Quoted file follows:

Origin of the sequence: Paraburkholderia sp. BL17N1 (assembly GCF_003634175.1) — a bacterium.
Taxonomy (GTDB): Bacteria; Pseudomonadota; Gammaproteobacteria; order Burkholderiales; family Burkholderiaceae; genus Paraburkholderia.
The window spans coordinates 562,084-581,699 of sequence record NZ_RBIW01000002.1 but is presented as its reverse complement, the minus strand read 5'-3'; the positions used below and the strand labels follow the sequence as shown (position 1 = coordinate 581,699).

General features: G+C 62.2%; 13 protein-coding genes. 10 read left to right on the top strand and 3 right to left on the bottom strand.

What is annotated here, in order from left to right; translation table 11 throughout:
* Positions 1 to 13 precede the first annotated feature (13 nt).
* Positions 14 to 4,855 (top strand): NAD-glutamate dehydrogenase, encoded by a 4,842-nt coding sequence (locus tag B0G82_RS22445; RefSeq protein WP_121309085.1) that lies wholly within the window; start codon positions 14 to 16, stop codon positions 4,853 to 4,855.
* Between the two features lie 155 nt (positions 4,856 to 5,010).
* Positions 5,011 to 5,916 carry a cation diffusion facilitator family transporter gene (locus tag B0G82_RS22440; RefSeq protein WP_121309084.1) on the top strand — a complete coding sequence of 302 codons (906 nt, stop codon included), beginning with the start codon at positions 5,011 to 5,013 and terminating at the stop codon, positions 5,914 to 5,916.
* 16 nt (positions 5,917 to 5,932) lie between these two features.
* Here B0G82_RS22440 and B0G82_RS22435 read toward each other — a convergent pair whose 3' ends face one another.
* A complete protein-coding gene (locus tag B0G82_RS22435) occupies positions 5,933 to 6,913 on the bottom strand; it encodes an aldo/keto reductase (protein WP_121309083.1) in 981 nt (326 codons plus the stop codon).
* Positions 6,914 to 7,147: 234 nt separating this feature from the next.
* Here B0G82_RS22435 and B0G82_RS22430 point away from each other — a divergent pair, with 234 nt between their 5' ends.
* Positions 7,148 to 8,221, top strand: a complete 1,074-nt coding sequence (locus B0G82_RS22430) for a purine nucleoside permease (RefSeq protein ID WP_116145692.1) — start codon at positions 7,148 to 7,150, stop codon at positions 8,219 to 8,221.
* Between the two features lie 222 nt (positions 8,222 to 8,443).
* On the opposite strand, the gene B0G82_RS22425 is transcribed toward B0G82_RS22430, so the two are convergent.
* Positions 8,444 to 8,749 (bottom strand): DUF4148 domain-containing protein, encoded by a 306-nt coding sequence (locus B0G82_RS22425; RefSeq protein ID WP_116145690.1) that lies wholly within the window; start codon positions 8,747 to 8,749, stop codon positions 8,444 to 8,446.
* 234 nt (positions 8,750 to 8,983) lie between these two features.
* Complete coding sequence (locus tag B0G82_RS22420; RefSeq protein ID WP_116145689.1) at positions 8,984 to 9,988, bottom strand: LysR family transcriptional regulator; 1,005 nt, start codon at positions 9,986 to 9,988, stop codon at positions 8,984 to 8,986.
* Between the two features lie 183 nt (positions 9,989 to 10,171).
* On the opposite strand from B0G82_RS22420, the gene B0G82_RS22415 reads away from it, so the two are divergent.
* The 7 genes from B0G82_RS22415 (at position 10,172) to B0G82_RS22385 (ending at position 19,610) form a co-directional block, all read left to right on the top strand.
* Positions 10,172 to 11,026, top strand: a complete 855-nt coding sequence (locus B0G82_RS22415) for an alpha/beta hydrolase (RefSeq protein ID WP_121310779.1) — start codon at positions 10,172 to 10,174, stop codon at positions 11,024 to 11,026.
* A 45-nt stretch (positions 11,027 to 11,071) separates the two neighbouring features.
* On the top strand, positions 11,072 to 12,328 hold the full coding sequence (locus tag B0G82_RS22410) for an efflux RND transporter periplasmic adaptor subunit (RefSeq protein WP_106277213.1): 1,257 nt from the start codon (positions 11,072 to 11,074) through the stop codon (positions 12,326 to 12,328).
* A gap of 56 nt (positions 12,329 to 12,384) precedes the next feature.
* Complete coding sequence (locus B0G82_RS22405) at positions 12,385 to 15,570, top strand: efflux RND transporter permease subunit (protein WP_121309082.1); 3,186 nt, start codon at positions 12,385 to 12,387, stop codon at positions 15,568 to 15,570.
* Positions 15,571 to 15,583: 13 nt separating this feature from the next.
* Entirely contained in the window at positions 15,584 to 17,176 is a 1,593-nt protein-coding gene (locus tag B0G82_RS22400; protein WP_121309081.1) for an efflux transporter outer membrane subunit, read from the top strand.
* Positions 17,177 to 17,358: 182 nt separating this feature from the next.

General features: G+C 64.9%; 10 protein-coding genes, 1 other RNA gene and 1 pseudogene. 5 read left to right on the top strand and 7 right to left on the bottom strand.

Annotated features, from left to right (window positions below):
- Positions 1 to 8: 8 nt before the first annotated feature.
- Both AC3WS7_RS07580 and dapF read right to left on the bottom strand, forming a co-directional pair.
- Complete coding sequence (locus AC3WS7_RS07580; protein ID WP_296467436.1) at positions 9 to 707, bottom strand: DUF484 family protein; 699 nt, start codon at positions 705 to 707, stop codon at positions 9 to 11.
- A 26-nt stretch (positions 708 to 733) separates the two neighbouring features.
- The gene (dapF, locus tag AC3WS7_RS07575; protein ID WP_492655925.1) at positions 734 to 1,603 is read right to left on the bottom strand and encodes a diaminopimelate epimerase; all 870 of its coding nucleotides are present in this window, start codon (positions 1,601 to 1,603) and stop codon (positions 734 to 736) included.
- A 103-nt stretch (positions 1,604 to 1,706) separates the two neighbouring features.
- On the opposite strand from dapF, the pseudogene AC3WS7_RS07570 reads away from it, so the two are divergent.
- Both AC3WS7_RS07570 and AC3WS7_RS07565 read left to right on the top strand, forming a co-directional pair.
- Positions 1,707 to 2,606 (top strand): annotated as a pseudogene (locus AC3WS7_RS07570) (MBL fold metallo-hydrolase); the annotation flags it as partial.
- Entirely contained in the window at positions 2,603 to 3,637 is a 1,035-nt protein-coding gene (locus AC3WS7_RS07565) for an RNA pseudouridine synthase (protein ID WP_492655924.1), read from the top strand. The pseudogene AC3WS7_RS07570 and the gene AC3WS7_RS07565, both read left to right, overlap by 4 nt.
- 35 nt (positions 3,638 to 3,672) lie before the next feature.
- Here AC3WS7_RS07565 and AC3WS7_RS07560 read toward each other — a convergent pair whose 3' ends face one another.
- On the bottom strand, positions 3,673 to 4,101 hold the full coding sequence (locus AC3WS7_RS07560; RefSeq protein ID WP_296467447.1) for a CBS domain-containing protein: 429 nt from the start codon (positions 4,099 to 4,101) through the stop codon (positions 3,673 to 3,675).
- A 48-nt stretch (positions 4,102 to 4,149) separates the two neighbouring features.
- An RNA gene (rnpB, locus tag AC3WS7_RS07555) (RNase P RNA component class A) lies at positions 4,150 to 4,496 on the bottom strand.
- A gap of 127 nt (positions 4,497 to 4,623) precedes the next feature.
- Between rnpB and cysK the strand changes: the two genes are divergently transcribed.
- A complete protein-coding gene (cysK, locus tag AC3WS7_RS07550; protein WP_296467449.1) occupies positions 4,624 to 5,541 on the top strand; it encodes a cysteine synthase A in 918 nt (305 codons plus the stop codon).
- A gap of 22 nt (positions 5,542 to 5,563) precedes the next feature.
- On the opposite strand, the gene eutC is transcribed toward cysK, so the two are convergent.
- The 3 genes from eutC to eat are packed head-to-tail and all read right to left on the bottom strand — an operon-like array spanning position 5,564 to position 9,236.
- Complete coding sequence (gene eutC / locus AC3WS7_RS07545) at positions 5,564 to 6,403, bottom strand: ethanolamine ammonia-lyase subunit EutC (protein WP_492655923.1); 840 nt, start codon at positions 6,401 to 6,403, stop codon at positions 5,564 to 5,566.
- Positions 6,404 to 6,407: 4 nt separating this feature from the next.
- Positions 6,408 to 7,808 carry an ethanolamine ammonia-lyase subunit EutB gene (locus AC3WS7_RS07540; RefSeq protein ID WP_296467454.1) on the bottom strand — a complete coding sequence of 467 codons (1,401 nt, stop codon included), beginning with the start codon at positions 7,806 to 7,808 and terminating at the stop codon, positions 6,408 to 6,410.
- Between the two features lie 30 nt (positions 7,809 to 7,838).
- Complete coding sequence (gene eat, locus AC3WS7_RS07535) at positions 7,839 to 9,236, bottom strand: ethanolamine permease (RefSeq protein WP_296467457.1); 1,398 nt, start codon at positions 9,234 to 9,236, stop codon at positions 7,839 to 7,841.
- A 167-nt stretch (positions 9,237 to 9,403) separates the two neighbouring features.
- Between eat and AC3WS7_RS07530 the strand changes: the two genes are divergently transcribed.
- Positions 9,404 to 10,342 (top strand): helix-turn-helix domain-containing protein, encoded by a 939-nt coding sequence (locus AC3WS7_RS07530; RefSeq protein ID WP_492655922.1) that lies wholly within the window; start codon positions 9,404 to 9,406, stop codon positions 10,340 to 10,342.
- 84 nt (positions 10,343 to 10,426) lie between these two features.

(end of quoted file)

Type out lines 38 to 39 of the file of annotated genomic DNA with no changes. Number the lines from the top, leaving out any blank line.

- The gene (dapF, locus tag AC3WS7_RS07575; protein ID WP_492655925.1) at positions 734 to 1,603 is read right to left on the bottom strand and encodes a diaminopimelate epimerase; all 870 of its coding nucleotides are present in this window, start codon (positions 1,601 to 1,603) and stop codon (positions 734 to 736) included.
- A 103-nt stretch (positions 1,604 to 1,706) separates the two neighbouring features.